Sarah R. Young & Sean G. Massey
The word relationship can refer to a variety of different types of social interaction. Relationship research typically focuses on interpersonal relationships, which are deep, close relationships between two or more people. These relationships are sometimes described in other ways, as friendships, a couple, or a marriage. Research exploring LGBTQ interpersonal relationships is often centered around intimate or sexual relationships that are described using terms like partnership, couple, a marriage, or just a relationship.
How do LGBTQ Relationships Form?
Relationships vary in terms of the internal and external resources that strengthen the relationship, contributing to the well-being of the members in the relationship, and that help them cope with the various stressors they have to confront both individually and as a couple (Fincham and Beach, 2010). The availability of external resources is a changing landscape for same-sex couples (Rostosky and Riggle, 2017).
For example, Rosenfeld, Thomas, and Falcon (2014) found that gay men, lesbians, and middle-aged heterosexuals—those looking for mates in what they term “a thin market”—are more likely to rely on the Internet to find a partner. In their nationally representative longitudinal survey “How Couples Meet and Stay Together (HCMST)” of over 4000 adults, Rosenfeld and Thomas (2012) found that on average although both heterosexual and same-sex couples reported meeting primarily through friends, recent trends (since 2009) suggest that the number of couples from both groups meeting online is increasing, with same-sex couples being significantly more likely to meet online than heterosexual couples.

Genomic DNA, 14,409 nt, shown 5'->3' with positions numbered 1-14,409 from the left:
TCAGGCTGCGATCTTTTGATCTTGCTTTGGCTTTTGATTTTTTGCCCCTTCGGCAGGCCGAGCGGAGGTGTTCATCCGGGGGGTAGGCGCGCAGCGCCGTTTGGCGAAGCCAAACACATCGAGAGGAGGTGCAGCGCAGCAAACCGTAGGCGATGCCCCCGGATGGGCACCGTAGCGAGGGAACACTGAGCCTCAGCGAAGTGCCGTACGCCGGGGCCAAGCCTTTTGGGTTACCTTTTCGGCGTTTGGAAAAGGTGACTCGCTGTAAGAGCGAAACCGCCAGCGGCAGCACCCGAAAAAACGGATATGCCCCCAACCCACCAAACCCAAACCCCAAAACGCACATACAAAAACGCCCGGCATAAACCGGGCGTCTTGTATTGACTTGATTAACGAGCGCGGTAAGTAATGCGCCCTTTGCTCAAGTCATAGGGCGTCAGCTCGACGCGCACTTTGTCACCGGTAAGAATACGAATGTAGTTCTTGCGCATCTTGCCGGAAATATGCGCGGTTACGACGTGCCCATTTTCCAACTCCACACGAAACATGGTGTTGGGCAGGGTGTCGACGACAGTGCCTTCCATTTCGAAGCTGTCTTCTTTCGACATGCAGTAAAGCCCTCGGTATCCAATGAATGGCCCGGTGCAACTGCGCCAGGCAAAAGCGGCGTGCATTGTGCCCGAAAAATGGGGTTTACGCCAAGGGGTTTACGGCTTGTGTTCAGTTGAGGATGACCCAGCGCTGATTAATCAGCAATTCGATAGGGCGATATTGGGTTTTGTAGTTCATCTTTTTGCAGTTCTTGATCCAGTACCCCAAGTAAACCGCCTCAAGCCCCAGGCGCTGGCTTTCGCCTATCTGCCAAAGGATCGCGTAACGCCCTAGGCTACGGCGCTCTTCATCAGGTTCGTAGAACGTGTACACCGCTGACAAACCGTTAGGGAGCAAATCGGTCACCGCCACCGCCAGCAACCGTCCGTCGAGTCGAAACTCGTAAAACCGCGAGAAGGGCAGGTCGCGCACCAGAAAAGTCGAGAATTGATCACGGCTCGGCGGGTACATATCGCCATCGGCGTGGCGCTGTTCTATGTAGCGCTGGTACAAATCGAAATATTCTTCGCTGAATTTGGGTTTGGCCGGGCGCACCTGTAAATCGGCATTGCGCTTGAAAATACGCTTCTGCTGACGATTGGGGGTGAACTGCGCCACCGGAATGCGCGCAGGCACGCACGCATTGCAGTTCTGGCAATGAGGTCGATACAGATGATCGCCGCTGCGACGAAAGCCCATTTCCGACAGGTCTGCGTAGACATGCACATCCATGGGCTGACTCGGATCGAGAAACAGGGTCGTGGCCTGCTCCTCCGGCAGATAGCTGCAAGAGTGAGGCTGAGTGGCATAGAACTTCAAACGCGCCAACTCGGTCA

Some same-sex relationships, with or without children, follow the expected norms regarding monogamy and exclusivity. Some relationships “queer”, or stray from, traditional relationship norms, including polyamorous relationships (three or more committed partners); multi-parent families (often a male platonic friend and the biological father who is involved, usually with two women partners who are also raising a child or children); or platonic partnering (often a queer man and woman who are friends and partner to raise a child) (Adams, 2019). By queering these relationships, there can certainly be a burden, including judgement and discrimination. On the other hand, there can also be strength including freedom, creativity, and setting up a family or relationship that is tailor-made to the people involved.
In a study of 1000 gay men in Britain, approximately 40% indicated that they were or had been in an open relationship (Gremore, 2016). In a study of gay male couples in the San Francisco Bay Area, Hoff and Beougher (2010) found that agreements guiding open-relationships varied considerably among gay male couples, with most having rules or conditions regarding extra-relational sex. In a related study Hoff et al, (2010) found that about equal numbers reported having agreements to allow sex with people outside the relationship (47%) and agreements to be monogamous (45%), with some (8%) reporting disagreements. Other studies have found slightly higher levels of monogamy (52.8%) with fewer couples reporting open (13.0%), monogamish (14.9%), or discrepant (19.3%) relationships (Parsons, 2012). Whitton, Weitbrecht, & Kuryluk (2015) reported even higher rates of agreement to be monogamous (74%).